One-stop shopping. Like Amazon, eBay is a one-stop shop for everything from phones to clothes, sweets to car tyres. This helps both platforms to reach a very wide range of buyers, regardless of category, and provide sales opportunities for almost any business that makes consumer products.

Read also: Why Amazon: the world’s largest shopping platform opens up opportunities for businesses of all sizes

International. Despite its US roots, eBay has also expanded internationally to several countries. Currently, eBay has its own sales page in 24 countries and wider sales in over 100 countries. In addition, eBay has also recently made efforts to improve services for international sellers, for example by offering support with customs documentation and returns. As a result, both eBay and Amazon are excellent platforms to support brands in selling internationally and opening up new markets.


However, despite the many similarities, there are significant differences between the platforms. Below are some of the key differences between the platforms from a vendor perspective.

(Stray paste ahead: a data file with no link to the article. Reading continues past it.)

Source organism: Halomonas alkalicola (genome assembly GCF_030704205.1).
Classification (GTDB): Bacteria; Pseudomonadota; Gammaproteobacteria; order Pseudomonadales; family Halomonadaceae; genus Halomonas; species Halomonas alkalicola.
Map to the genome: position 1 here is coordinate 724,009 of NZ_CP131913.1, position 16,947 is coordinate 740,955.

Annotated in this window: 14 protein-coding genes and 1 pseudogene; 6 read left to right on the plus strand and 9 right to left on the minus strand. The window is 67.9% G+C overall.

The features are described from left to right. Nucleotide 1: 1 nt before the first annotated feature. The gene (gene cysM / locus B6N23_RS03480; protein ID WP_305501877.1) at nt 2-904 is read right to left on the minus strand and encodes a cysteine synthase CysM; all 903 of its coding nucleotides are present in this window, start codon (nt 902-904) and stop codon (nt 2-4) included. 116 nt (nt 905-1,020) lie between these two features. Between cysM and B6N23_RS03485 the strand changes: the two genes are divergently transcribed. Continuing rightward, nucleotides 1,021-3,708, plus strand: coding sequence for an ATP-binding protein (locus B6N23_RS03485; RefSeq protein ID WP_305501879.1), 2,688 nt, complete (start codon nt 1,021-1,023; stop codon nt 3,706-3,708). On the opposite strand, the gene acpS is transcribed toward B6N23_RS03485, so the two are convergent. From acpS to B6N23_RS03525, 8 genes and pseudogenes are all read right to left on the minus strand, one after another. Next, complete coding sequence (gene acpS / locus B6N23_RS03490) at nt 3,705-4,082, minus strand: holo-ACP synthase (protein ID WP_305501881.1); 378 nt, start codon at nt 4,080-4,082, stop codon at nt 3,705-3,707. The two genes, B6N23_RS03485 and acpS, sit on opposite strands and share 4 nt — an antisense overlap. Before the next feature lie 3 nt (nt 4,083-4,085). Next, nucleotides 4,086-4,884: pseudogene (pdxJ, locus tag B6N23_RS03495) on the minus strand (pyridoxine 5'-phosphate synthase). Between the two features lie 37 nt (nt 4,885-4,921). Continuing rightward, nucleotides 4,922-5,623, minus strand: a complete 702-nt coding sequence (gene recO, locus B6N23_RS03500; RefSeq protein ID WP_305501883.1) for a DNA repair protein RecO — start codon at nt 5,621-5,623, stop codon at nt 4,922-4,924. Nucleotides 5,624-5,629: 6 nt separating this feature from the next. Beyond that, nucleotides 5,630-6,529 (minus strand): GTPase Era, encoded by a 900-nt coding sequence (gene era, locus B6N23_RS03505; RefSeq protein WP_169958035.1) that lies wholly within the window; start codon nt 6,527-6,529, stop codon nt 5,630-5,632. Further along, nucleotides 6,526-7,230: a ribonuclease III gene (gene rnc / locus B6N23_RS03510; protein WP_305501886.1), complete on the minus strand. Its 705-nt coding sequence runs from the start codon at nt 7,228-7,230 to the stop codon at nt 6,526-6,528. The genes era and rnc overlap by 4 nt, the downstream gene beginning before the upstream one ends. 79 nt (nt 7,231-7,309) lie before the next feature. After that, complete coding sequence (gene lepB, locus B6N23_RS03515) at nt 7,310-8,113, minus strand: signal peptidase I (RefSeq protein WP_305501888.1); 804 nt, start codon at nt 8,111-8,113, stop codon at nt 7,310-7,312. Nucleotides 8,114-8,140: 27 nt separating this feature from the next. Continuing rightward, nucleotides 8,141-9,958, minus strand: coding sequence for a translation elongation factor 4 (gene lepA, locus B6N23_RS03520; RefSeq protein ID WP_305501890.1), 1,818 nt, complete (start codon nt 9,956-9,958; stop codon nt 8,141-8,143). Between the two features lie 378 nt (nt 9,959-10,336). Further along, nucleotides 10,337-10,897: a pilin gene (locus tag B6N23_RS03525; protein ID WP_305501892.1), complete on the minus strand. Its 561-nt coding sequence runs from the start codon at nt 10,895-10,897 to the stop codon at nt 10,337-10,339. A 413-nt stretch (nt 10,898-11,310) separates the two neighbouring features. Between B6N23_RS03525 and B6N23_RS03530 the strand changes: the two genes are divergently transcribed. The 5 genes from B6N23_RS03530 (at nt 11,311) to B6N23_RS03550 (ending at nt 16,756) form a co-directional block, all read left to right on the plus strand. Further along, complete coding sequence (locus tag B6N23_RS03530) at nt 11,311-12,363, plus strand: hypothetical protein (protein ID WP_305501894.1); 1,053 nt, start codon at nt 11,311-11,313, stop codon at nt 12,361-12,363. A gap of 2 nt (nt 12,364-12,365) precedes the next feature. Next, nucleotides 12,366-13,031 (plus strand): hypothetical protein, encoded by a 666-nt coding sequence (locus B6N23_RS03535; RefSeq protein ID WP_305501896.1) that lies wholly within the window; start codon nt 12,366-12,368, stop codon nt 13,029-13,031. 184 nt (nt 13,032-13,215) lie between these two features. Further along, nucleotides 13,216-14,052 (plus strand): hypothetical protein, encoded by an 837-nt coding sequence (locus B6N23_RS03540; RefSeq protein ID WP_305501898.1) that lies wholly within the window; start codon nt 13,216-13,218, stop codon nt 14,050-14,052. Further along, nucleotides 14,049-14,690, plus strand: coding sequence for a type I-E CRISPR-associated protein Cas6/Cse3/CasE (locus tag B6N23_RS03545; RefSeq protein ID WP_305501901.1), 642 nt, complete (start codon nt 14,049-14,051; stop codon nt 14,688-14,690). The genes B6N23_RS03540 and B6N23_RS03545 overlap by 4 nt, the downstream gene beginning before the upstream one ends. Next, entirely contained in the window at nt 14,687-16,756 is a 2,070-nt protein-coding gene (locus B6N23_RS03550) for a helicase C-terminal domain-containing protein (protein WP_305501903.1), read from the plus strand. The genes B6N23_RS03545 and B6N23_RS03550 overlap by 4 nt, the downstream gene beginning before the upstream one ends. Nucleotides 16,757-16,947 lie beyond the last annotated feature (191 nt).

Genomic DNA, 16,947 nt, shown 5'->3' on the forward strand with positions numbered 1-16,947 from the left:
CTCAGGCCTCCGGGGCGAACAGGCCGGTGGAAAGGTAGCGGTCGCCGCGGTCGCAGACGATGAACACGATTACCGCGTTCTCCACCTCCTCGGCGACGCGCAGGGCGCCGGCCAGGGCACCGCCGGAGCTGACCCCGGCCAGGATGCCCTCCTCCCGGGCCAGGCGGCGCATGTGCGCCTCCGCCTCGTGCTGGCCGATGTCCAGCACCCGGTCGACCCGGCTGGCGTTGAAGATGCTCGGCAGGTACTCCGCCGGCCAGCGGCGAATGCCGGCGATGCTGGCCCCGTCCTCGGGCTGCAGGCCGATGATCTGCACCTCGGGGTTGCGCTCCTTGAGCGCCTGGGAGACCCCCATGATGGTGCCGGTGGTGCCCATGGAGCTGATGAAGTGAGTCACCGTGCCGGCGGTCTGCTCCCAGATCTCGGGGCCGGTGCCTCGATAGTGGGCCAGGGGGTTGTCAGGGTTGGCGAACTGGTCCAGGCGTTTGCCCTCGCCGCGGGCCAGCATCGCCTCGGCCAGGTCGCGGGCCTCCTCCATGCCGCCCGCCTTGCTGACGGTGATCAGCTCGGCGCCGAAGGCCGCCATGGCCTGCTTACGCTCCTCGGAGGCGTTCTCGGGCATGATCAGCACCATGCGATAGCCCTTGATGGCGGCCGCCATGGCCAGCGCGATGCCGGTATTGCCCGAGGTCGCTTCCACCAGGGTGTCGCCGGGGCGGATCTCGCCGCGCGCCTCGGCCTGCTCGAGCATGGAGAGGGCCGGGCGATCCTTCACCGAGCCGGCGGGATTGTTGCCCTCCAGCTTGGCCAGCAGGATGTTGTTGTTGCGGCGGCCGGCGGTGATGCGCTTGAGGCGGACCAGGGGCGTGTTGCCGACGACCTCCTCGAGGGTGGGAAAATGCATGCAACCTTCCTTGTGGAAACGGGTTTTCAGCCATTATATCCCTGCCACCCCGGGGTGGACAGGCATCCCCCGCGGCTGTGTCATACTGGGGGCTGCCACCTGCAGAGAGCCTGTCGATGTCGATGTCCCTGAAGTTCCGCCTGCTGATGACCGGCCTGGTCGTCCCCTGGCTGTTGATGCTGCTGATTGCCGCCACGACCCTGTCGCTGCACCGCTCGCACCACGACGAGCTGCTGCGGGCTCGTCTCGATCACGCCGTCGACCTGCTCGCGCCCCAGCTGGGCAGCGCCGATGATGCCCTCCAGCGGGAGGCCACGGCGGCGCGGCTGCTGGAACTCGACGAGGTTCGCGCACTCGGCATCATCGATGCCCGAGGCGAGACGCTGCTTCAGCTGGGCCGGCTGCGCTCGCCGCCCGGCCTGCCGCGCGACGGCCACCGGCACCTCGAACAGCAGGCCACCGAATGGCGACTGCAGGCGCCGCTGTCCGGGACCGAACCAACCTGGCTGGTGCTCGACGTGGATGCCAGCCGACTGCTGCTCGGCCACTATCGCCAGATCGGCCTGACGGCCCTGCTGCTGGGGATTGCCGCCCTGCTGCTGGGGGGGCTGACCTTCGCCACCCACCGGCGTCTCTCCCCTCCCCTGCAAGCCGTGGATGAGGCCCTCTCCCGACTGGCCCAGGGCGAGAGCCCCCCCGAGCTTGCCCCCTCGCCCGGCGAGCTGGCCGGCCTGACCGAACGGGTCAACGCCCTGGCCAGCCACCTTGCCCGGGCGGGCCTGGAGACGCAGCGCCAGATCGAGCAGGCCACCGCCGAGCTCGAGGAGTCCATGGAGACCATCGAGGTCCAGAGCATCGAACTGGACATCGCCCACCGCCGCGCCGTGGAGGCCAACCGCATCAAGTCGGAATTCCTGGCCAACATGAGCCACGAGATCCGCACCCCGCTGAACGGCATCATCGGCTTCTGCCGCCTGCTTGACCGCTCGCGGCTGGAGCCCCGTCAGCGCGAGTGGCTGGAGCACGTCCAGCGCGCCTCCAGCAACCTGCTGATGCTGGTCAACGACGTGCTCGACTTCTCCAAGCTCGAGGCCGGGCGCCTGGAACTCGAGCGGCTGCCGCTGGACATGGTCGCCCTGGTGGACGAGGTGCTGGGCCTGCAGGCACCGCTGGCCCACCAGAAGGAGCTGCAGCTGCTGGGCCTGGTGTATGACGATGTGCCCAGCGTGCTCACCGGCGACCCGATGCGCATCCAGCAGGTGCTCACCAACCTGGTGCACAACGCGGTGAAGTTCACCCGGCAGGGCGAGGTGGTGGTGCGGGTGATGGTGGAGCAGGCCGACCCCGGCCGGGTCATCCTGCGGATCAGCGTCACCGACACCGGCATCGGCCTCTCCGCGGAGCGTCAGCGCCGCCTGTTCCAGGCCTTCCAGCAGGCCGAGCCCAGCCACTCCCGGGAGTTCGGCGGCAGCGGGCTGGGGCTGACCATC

Shopping experience. Despite eBay’s efforts, Amazon is still ahead in creating a customer-centric shopping experience for its end customers. A good example of this is returns. While Amazon offers its customers full refunds on all products if they are unhappy with the quality or delivery time, eBay offers sellers the option not to offer refunds at all. While this may sound like a good thing at first as a seller, it sends a message to potential buyers that they cannot fully trust the product being sold. Consumers on Amazon can therefore automatically trust a product just by the fact that it is for sale on Amazon.

Read also: How will buying on Amazon evolve in 2024?

Seller services. When comparing Amazon and eBay, we again find that Amazon’s support services for its sellers are superior. The biggest example of this is Amazon’s FBA (Fulfillment by Amazon) logistics service, where you can fully outsource the end-customer logistics of your distribution chain to Amazon. On eBay, on the other hand, you have the option of handling the logistics yourself, or using a third-party partner to outsource the logistics. In addition, Amazon has a more sophisticated range of services such as brand building, advertising and tax support.